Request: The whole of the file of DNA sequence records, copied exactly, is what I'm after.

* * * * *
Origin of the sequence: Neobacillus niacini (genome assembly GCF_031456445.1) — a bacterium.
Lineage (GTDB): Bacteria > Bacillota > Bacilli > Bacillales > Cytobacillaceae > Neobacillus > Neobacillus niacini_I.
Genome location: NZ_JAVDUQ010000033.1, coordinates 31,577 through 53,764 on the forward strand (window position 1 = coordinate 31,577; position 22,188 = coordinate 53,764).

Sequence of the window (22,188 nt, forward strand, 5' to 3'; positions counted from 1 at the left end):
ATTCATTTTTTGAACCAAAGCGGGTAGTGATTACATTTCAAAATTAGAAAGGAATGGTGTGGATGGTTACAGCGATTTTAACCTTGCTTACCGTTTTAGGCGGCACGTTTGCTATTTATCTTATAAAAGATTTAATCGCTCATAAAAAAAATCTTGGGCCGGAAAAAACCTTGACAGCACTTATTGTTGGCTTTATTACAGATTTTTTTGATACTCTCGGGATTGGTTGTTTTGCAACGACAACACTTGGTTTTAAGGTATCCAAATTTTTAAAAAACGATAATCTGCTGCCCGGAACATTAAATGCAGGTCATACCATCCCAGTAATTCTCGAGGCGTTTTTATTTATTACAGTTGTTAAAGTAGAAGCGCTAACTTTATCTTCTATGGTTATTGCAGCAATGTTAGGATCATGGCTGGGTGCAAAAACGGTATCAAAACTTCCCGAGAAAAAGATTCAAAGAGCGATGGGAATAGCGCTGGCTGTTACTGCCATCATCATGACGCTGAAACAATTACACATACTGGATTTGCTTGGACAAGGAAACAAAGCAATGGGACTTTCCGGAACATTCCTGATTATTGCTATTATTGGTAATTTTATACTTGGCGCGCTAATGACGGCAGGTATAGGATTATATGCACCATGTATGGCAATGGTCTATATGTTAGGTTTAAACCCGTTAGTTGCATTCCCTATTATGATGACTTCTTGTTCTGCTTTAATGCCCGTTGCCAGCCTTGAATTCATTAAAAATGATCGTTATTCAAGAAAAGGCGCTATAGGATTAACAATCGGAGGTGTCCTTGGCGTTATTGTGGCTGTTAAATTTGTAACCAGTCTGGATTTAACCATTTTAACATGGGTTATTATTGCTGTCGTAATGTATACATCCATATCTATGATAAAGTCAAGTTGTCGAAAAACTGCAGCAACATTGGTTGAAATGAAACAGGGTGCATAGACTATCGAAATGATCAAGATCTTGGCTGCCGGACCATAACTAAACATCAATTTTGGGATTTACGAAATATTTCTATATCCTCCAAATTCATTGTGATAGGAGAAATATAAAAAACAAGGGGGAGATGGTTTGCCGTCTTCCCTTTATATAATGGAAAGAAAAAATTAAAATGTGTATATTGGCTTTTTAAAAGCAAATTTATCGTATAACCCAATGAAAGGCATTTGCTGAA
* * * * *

Origin of the sequence: Neobacillus niacini (genome assembly GCF_031456445.1) — a bacterium.
Lineage (GTDB): Bacteria > Bacillota > Bacilli > Bacillales > Cytobacillaceae > Neobacillus > Neobacillus niacini_I.
Genome location: NZ_JAVDUQ010000033.1, coordinates 31,577 through 53,764 on the forward strand (window position 1 = coordinate 31,577; position 22,188 = coordinate 53,764).

Sequence of the window (22,188 nt, forward strand, 5' to 3'; positions counted from 1 at the left end):
ATTCATTTTTTGAACCAAAGCGGGTAGTGATTACATTTCAAAATTAGAAAGGAATGGTGTGGATGGTTACAGCGATTTTAACCTTGCTTACCGTTTTAGGCGGCACGTTTGCTATTTATCTTATAAAAGATTTAATCGCTCATAAAAAAAATCTTGGGCCGGAAAAAACCTTGACAGCACTTATTGTTGGCTTTATTACAGATTTTTTTGATACTCTCGGGATTGGTTGTTTTGCAACGACAACACTTGGTTTTAAGGTATCCAAATTTTTAAAAAACGATAATCTGCTGCCCGGAACATTAAATGCAGGTCATACCATCCCAGTAATTCTCGAGGCGTTTTTATTTATTACAGTTGTTAAAGTAGAAGCGCTAACTTTATCTTCTATGGTTATTGCAGCAATGTTAGGATCATGGCTGGGTGCAAAAACGGTATCAAAACTTCCCGAGAAAAAGATTCAAAGAGCGATGGGAATAGCGCTGGCTGTTACTGCCATCATCATGACGCTGAAACAATTACACATACTGGATTTGCTTGGACAAGGAAACAAAGCAATGGGACTTTCCGGAACATTCCTGATTATTGCTATTATTGGTAATTTTATACTTGGCGCGCTAATGACGGCAGGTATAGGATTATATGCACCATGTATGGCAATGGTCTATATGTTAGGTTTAAACCCGTTAGTTGCATTCCCTATTATGATGACTTCTTGTTCTGCTTTAATGCCCGTTGCCAGCCTTGAATTCATTAAAAATGATCGTTATTCAAGAAAAGGCGCTATAGGATTAACAATCGGAGGTGTCCTTGGCGTTATTGTGGCTGTTAAATTTGTAACCAGTCTGGATTTAACCATTTTAACATGGGTTATTATTGCTGTCGTAATGTATACATCCATATCTATGATAAAGTCAAGTTGTCGAAAAACTGCAGCAACATTGGTTGAAATGAAACAGGGTGCATAGACTATCGAAATGATCAAGATCTTGGCTGCCGGACCATAACTAAACATCAATTTTGGGATTTACGAAATATTTCTATATCCTCCAAATTCATTGTGATAGGAGAAATATAAAAAACAAGGGGGAGATGGTTTGCCGTCTTCCCTTTATATAATGGAAAGAAAAAATTAAAATGTGTATATTGGCTTTTTAAAAGCAAATTTATCGTATAACCCAATGAAAGGCATTTGCTGAA